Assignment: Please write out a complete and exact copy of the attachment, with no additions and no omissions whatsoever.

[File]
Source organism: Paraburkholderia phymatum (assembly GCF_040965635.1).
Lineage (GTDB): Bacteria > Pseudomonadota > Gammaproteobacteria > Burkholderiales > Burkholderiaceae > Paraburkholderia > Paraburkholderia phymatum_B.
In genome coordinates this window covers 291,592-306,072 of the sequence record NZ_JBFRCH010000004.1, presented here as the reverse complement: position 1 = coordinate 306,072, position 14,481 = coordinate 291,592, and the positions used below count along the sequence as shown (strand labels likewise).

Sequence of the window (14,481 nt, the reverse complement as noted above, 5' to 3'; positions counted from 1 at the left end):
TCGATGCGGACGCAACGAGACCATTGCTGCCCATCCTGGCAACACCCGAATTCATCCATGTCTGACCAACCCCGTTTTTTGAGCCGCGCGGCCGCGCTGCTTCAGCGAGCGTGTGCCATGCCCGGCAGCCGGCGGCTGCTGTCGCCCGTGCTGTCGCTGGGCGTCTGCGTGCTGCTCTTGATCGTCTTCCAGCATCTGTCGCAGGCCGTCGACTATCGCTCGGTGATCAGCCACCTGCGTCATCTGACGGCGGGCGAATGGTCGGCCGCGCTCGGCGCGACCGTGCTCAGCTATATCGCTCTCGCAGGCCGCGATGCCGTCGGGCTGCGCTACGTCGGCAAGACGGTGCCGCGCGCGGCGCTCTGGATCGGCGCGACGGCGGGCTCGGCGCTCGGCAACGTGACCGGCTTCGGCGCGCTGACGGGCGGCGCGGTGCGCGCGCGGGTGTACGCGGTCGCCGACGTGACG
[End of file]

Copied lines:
Source organism: Paraburkholderia phymatum (assembly GCF_040965635.1).
Lineage (GTDB): Bacteria > Pseudomonadota > Gammaproteobacteria > Burkholderiales > Burkholderiaceae > Paraburkholderia > Paraburkholderia phymatum_B.
In genome coordinates this window covers 291,592-306,072 of the sequence record NZ_JBFRCH010000004.1, presented here as the reverse complement: position 1 = coordinate 306,072, position 14,481 = coordinate 291,592, and the positions used below count along the sequence as shown (strand labels likewise).

Sequence of the window (14,481 nt, the reverse complement as noted above, 5' to 3'; positions counted from 1 at the left end):
TCGATGCGGACGCAACGAGACCATTGCTGCCCATCCTGGCAACACCCGAATTCATCCATGTCTGACCAACCCCGTTTTTTGAGCCGCGCGGCCGCGCTGCTTCAGCGAGCGTGTGCCATGCCCGGCAGCCGGCGGCTGCTGTCGCCCGTGCTGTCGCTGGGCGTCTGCGTGCTGCTCTTGATCGTCTTCCAGCATCTGTCGCAGGCCGTCGACTATCGCTCGGTGATCAGCCACCTGCGTCATCTGACGGCGGGCGAATGGTCGGCCGCGCTCGGCGCGACCGTGCTCAGCTATATCGCTCTCGCAGGCCGCGATGCCGTCGGGCTGCGCTACGTCGGCAAGACGGTGCCGCGCGCGGCGCTCTGGATCGGCGCGACGGCGGGCTCGGCGCTCGGCAACGTGACCGGCTTCGGCGCGCTGACGGGCGGCGCGGTGCGCGCGCGGGTGTACGCGGTCGCCGACGTGACG